Wednesday, October 16 2019


Choreographer develops modern dance

Update: February, 23/2014 - 20:28

Le Vu Long was born a choreographer, but his name became familiar to Ha Noi audiences through the TV serial Xin Hay Tin Em. Lately, he has returned to the stage with a new project, in which the stars are hearing-impaired dancers. Dong Mai talks to him about his latest work. Inner Sanctum: It seems you were one of the first people to work in Vietnamese contemporary dance.

In 1999, when I was working at Viet Nam Opera Ballet Theatre, I was lucky enough to be sent to France to study contemporary dance for two years. The trip was sponsored by the theatre and an artistic centre in France. When I returned home, we had almost no premise for the birth of contemporary dance, starting with training and theory, then adding choreographers and actors. Audiences are no exception. The art marketing and atmosphere at that time was so bleak and timid that viewers were self-conscious about the theory of "modernity". Today, the word "modernity" has been seriously misused.

Inner Sanctum: Did you feel disappointed that all your previous training was wasted and you had to start all over again?

Indeed, I was quite puzzled. At first, things appeared to be running smoothly and normally. I returned home from abroad in 2001 with three choreographers to stage a programme entitled Lang Nghe Dem Khong Loi (Listen to soundless night) at the Ha Noi Opera House. It was a Vietnamese night, not for foreign projects.

I then proposed the directing board of the Viet Nam National Opera and Ballet establish a contemporary dance troupe, which is the clear trend of the future. We need initiative. We can't only rely on opportunities to work as hired labour for international contemporary dance projects in Viet Nam. However, my idea has not been approved.

Inner Sanctum: Is that why you established your own dance troupe?

Well, things did not happen that way. For a long time, I was busy with the thoughts and choices that filled up my mind. The heavy feeling was somewhat erased when my wife gave birth to our first child. When I felt sad, I touched her belly and felt the movement of the child. I found out that the silent communication between people was indeed interesting and emotional, and there is truly a world that exists within us before we communicate by words.

Inner Sanctum: And what has fate brought to you?

My wife studied ballet in the Soviet Union for many years. In 1986, the Chernobyl disaster occurred. Some people in her class evacuated quite late, so some got affected by radioactivity. We got married not thinking about that. After the child was born, I told myself that I would have to accept all the bad situations that could happen. I did not do anything, wandering around, strolling to the cafes for hearing-impaired persons. There I observed and spoke to them, getting myself ready to understand their world better.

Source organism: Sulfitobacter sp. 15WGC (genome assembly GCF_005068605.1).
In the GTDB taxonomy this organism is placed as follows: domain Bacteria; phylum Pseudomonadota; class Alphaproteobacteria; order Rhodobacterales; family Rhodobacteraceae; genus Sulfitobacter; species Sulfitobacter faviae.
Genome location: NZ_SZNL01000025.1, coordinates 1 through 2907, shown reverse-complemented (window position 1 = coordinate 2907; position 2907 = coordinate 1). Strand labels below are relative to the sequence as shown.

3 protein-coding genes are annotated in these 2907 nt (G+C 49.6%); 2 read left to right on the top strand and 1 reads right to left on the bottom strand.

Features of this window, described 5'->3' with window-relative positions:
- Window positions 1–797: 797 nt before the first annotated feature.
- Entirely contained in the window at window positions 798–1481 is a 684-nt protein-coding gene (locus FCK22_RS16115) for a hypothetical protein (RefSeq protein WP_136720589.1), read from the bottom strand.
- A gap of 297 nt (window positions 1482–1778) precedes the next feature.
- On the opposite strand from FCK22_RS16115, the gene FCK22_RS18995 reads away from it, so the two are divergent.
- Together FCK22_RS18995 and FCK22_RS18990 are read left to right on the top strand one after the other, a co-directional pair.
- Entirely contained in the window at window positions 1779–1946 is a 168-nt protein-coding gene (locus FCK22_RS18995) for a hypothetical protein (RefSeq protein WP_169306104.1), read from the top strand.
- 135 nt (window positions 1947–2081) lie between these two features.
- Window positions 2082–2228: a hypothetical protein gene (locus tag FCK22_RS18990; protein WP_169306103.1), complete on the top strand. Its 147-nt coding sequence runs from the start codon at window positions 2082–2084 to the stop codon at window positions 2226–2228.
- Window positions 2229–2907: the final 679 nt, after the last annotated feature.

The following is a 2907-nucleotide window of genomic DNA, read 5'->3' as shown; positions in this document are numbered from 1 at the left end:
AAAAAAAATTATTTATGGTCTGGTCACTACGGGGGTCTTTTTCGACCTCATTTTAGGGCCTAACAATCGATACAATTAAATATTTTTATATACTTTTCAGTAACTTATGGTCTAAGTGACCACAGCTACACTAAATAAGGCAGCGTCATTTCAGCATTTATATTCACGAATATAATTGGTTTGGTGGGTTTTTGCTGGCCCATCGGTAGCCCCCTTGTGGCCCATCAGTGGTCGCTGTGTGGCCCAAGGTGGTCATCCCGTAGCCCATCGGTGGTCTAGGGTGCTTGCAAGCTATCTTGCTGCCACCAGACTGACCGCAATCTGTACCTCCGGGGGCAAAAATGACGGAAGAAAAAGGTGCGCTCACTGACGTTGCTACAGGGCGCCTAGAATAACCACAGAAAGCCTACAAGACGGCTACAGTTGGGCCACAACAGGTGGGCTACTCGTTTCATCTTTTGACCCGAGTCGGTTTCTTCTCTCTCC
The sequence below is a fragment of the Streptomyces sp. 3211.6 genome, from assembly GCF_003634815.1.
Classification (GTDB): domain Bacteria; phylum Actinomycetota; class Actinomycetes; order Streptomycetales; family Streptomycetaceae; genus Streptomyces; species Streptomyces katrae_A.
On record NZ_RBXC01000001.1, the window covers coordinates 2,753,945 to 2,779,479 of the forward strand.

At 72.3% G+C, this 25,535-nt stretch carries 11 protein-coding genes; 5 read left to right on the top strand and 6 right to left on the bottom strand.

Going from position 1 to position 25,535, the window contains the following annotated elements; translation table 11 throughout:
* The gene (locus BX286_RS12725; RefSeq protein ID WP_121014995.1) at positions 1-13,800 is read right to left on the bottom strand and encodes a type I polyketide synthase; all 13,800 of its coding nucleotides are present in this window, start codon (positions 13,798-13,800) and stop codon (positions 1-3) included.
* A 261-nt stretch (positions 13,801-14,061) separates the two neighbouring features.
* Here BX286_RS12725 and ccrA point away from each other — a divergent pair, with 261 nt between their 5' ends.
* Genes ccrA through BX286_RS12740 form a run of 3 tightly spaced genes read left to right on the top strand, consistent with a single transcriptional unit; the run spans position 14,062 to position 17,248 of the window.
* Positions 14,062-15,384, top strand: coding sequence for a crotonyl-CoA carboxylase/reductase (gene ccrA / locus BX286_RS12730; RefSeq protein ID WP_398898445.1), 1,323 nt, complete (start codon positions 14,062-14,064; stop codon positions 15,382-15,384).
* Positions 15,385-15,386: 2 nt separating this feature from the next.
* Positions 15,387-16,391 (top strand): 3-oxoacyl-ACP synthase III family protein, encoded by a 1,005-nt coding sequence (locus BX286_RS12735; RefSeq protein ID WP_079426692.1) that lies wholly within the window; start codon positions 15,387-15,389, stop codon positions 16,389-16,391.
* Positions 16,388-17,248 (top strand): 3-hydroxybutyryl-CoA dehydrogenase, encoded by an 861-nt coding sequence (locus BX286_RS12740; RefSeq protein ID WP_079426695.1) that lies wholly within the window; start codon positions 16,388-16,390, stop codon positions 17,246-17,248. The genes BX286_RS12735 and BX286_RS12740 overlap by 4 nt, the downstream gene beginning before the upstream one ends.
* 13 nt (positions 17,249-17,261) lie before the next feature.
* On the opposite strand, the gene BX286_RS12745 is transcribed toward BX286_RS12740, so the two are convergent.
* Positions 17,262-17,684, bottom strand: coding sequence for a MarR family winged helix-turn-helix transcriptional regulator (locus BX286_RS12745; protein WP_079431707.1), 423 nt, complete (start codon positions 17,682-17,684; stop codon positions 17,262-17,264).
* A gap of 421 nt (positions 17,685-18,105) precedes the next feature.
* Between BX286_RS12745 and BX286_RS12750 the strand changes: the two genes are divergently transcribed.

I then asked them to teach me their sign language. In return, I promised to show them body language. I also lent a rehearsal room and wrote a scenario named Noi Den (Destination) for my team.

Inner Sanctum: What you mean is things happened naturally, continuously and logically?

After finishing our rehearsals, there was an exclusive performance in the theatre for all of the theatre's staff. There were some veteran actors and actresses that day, and they asked me why I did not publicise this activity. Therefore, we took better care of Destination and had two live shows at Ha Noi Opera House.

Meanwhile, my son was born. All of a sudden, I received messages from my deaf friends, saying they wished to dance with me more and asking when the next show would begin. They had brought me so much joy, why would I not return the favour? I continued to work on my second play, Mat Bao (Storm Eyes), and got approval to form a new dancing troupe sponsored by the theatre.

Inner Sanctum: What did you learn from eleven years of working with hearing-impaired people throughout tens of plays?

In my mind, I gradually realised that the world of silence is full of interesting things. By not hearing, you don't have to know all the troubling things that happen in daily life. I also get assistance from my wife Thu Lan, who helps me set up the plays everyday. Thinking back, it was so strange that we were able to practice in silence for eight hours. As we got used to that calmness, we communicated in whispers all the time.

Inner Sanctum: How is the constant touring? Many modern dance groups cannot follow such a schedule.

Actually, it is not constant. We also received support from international projects. In return, blood and sweat have to be shed. We cannot do art cursorily, no matter what the reason is. I'm confident enough to say half of my twenty dancers have reached a very high skill level.

In real life, they come from different walks of life. However, when they are on stage, I treat them all strictly. For example, the play named Ky Uc Tho Dai (Memory of Sighing), which we did two years ago. It took us seven months and ten hours each day to practise it. No group has done it like us before.

Inner Sanctum: Recently, audiences have not seen many of your plays. Can you explain why?

Indeed. Previously, we performed one play every year. Recently, we've focused on making bigger plays, like Memory of Sighing or Ba Mat Mot Loi (Witnessing Together). I want each of my plays to have a long life. — VNS

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